For CRISPR–Cas9 gene knockout, the human LentiCRISPR v2-GPX2 sgRNAs were purchased from Synbio Technologies. The sgRNA sequences were as follows: GAGCTGGGTGAAGTCCCGGG (#1), AGCCACATTCTCAATCAGCA(#2),GAGCTTGGGATCGGTCATGA(#3), CTAGGAGAACTGTCAGAATG(#4). Briefly, the HCT15 cells were co-transfected with LentiCRISPR v2-GPX2 sgRNAs plasmid and GFP plasmid. Forty-eight hours later, GFP-positive cells were isolated by FACS and seeded at one cell per 96-well. Cells were grown in DMEM supplemented with 10% FBS. Single-cell clones were expanded and depletion of GPX2 was confirmed by western blot.
CRC and adjacent normal tissues used in this study were obtained from CRC patients who underwent surgery between 2013 and 2019 at the Harbin Medical University Cancer Hospital. All samples were pathologically confirmed as CRC. This study was approved by the hospital’s Protection of Human Subjects Committee. Patients have signed informed consent for the use of tissue samples.
Reagents and antibodies
The detailed information of reagents and antibodies included in this study was provided in Additional file 2: Table S6.
Plasmids, lentiviral, microRNA, and lncRNA transfections
Plasmids, lentiviral, and siRNAs were purchased from WZ Biosciences Inc. (JiNan, China) or GENERAL BIOL (AnHui, China) (Additional file 2: Table S7-8). Synthetic hsa-miR-7-5p mimic and inhibitor, KCNQ1OT1 (human) siRNA and their negative control oligonucleotides were all purchased from GENERAL BIOL (AnHui, China). For transfection, CRC cells were plated in culture dish at a density of 1×105 cells/well for 24 h. The usage of transfection reagent (Invitrogen, USA) is according to the manufacturer’s instructions. After 48h of transfection, cells were harvested, and the expression of target gene were confirmed by western blot and qRT-PCR.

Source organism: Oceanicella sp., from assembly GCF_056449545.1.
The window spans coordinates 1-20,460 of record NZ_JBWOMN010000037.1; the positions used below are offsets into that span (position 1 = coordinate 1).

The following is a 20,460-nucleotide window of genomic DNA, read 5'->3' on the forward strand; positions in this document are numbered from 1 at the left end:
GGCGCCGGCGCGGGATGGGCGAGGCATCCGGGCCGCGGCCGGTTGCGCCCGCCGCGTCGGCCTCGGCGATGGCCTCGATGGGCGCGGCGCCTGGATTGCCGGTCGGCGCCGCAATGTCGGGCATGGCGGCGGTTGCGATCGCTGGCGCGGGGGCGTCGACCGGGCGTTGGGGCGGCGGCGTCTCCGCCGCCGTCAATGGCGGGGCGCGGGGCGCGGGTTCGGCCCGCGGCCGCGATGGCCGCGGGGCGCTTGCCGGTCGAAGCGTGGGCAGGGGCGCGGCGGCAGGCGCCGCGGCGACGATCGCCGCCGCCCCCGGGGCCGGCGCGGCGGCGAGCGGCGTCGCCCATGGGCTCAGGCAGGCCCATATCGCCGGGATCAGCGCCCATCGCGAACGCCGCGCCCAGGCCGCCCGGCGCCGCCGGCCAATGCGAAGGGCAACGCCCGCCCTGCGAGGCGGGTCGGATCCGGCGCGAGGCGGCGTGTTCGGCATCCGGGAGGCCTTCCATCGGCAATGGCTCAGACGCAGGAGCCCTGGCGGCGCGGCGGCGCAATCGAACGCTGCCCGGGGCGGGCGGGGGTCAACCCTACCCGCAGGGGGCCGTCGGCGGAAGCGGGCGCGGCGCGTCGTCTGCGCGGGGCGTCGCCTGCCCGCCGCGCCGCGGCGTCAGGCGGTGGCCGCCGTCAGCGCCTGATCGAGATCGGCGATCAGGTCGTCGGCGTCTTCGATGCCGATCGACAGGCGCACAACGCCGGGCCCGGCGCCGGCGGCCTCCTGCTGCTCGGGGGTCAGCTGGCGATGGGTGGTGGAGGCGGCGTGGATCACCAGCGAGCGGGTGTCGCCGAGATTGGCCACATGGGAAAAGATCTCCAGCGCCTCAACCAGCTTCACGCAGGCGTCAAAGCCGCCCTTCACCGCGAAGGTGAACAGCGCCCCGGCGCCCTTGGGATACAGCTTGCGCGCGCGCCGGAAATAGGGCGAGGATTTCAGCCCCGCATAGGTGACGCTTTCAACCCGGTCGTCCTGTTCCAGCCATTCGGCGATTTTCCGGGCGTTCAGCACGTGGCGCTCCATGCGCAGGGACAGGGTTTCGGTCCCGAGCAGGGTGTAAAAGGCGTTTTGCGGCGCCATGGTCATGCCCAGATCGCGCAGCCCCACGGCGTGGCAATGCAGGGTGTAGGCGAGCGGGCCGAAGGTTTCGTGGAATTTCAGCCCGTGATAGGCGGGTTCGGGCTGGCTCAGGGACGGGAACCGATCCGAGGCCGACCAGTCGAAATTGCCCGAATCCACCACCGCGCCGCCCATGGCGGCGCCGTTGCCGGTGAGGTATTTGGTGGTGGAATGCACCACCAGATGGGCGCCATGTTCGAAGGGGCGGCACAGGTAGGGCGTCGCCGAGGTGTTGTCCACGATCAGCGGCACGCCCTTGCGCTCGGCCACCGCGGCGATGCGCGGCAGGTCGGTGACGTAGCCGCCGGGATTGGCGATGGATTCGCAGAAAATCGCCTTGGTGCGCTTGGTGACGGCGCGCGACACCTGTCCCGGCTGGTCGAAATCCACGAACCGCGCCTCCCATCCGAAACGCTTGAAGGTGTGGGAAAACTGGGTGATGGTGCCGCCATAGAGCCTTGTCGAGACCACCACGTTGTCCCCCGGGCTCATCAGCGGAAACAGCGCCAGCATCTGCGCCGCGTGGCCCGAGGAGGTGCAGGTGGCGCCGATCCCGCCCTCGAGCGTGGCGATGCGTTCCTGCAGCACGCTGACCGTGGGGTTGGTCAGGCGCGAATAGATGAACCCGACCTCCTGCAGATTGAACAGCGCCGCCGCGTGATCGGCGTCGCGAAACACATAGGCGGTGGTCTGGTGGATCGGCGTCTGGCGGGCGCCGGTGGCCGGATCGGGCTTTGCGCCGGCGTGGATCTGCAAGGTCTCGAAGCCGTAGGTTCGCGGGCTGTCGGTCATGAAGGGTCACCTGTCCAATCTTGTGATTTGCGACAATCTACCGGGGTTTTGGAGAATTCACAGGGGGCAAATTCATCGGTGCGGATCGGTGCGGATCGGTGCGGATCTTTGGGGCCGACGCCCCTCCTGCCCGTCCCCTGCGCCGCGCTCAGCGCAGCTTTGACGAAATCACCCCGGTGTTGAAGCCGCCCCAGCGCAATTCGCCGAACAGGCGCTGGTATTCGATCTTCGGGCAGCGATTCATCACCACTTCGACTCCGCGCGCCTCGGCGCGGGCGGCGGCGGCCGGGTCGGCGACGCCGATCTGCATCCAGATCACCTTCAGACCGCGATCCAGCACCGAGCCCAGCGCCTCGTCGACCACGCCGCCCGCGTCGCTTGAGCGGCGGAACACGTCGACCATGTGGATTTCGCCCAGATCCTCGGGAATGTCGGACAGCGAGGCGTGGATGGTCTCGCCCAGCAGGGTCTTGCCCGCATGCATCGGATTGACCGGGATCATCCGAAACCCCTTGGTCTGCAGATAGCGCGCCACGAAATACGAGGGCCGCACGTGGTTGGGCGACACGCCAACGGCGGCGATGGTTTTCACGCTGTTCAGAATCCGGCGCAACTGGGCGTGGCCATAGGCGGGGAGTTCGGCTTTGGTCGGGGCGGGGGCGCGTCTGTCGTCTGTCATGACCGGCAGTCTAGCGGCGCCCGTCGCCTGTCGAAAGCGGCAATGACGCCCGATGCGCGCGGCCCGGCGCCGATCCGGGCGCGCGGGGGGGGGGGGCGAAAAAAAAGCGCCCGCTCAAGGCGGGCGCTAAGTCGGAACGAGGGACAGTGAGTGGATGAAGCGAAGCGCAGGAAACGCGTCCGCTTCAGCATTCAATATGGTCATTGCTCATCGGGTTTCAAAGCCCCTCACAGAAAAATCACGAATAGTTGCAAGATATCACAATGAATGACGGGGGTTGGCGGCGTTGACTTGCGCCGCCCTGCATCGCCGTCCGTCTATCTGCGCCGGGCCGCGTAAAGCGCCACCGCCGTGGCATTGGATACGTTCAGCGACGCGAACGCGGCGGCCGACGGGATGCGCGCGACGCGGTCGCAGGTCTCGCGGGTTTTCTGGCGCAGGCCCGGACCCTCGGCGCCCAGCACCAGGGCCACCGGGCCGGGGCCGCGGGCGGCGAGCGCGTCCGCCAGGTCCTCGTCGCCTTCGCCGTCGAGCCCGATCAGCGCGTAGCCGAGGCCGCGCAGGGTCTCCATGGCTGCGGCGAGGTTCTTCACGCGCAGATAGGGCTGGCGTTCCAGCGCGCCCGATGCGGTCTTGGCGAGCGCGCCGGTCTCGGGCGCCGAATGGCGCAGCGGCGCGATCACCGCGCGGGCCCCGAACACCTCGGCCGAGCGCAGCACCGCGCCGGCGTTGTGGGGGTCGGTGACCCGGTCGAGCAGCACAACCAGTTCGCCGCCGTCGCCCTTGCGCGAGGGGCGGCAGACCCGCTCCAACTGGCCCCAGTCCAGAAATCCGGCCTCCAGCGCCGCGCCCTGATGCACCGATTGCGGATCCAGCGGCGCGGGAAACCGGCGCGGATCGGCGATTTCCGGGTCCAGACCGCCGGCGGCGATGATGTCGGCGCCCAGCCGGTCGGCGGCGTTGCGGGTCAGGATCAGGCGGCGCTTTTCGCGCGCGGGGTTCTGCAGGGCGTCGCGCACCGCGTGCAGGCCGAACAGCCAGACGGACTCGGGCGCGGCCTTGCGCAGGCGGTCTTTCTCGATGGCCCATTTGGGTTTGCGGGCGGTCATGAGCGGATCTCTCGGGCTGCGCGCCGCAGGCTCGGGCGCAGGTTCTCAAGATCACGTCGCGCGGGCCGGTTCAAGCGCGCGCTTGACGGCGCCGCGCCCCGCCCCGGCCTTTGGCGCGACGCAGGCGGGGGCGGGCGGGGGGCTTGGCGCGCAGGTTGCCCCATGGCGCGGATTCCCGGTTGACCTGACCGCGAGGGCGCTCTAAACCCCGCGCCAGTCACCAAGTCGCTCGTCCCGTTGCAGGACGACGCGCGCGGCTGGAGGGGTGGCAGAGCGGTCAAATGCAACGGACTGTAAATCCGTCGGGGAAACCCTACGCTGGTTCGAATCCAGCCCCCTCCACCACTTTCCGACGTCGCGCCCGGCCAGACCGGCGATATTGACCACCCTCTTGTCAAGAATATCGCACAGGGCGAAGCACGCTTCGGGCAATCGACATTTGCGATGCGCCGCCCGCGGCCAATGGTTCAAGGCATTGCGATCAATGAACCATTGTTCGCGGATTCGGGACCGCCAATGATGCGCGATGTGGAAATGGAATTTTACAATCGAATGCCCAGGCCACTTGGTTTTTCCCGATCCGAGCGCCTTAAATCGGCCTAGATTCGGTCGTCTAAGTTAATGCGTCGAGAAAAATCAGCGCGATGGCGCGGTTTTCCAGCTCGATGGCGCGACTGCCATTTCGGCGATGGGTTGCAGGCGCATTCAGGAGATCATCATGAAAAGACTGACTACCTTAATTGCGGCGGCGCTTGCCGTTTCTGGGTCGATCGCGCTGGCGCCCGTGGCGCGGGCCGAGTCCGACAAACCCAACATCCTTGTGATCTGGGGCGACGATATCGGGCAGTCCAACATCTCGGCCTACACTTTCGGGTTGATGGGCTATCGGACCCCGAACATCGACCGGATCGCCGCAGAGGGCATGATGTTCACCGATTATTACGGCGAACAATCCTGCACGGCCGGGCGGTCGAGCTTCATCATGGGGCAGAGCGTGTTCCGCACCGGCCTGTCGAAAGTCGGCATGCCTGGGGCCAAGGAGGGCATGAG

The pharmacological concentrations of mTKIs and ML347 are as follows: HCT116 (Regorafenib, 5µmol. Sorafenib, 3µmol), HCT15 and LS174T (Regorafenib, 10µmol. Sorafenib, 5µmol), HCT15 (ML347, 25µmol). After indicated time of drug treatment, the cells were prepared for biological studies.
RNA sequencing (RNA-seq)
HCT15 and LS174T cells were treated with DMSO, Regorafenib and Sorafenib for 24 h, then the total RNA was extracted. The RNA-seq was performed by Novogene Technology (Beijing, China). Each experiment was repeated in triplicate. RNA-seq data quality was checked using FASTQC and analysed using the TopHat-Cufflinks pipeline.
The cells were transfected for 48 h, then lysed in NP-40 lysis buffer (P0013F, Beyotime Biotechnology) supplemented with protease inhibitors (Roche Applied Science, USA) for 30 min at 4°C on a low‐speed rotating shaker. The lysate was then centrifuged at 12,000 rpm 4°C for 10 min. Next, approximately 500 μL total volume of primary antibody was added and was shaken on rotating shaker at 4°C for overnight. Immune complexes were collected by adding 40 µL of Protein A/G PLUS-Agarose (sc-2003, SantaCruz Biotechnology, USA) for 6 h at 4°C. Immunoprecipitates were collected by centrifugation at 2500 rpm for 5 min at 4°C. Collect the supernatant to proceed with the analysis.